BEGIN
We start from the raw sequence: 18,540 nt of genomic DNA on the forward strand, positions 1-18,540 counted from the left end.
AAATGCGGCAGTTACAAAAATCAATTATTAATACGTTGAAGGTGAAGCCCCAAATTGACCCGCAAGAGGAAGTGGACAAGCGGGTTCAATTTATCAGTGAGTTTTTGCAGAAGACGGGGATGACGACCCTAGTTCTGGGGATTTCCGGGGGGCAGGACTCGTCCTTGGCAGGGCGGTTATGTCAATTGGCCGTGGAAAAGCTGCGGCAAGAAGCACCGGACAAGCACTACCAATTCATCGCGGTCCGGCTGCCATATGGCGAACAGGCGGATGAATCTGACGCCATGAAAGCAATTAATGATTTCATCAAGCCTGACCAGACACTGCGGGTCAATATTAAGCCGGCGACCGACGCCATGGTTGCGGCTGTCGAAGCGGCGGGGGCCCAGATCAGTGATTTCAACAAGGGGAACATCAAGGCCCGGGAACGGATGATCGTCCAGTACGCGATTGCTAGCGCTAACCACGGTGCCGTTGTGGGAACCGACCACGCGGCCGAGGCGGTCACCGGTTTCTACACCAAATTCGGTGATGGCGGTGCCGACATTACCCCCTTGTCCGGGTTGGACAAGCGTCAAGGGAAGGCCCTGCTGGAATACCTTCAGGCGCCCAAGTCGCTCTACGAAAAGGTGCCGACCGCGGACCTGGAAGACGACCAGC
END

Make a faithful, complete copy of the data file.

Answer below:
We start from the raw sequence: 18,540 nt of genomic DNA on the forward strand, positions 1-18,540 counted from the left end.
AAATGCGGCAGTTACAAAAATCAATTATTAATACGTTGAAGGTGAAGCCCCAAATTGACCCGCAAGAGGAAGTGGACAAGCGGGTTCAATTTATCAGTGAGTTTTTGCAGAAGACGGGGATGACGACCCTAGTTCTGGGGATTTCCGGGGGGCAGGACTCGTCCTTGGCAGGGCGGTTATGTCAATTGGCCGTGGAAAAGCTGCGGCAAGAAGCACCGGACAAGCACTACCAATTCATCGCGGTCCGGCTGCCATATGGCGAACAGGCGGATGAATCTGACGCCATGAAAGCAATTAATGATTTCATCAAGCCTGACCAGACACTGCGGGTCAATATTAAGCCGGCGACCGACGCCATGGTTGCGGCTGTCGAAGCGGCGGGGGCCCAGATCAGTGATTTCAACAAGGGGAACATCAAGGCCCGGGAACGGATGATCGTCCAGTACGCGATTGCTAGCGCTAACCACGGTGCCGTTGTGGGAACCGACCACGCGGCCGAGGCGGTCACCGGTTTCTACACCAAATTCGGTGATGGCGGTGCCGACATTACCCCCTTGTCCGGGTTGGACAAGCGTCAAGGGAAGGCCCTGCTGGAATACCTTCAGGCGCCCAAGTCGCTCTACGAAAAGGTGCCGACCGCGGACCTGGAAGACGACCAGC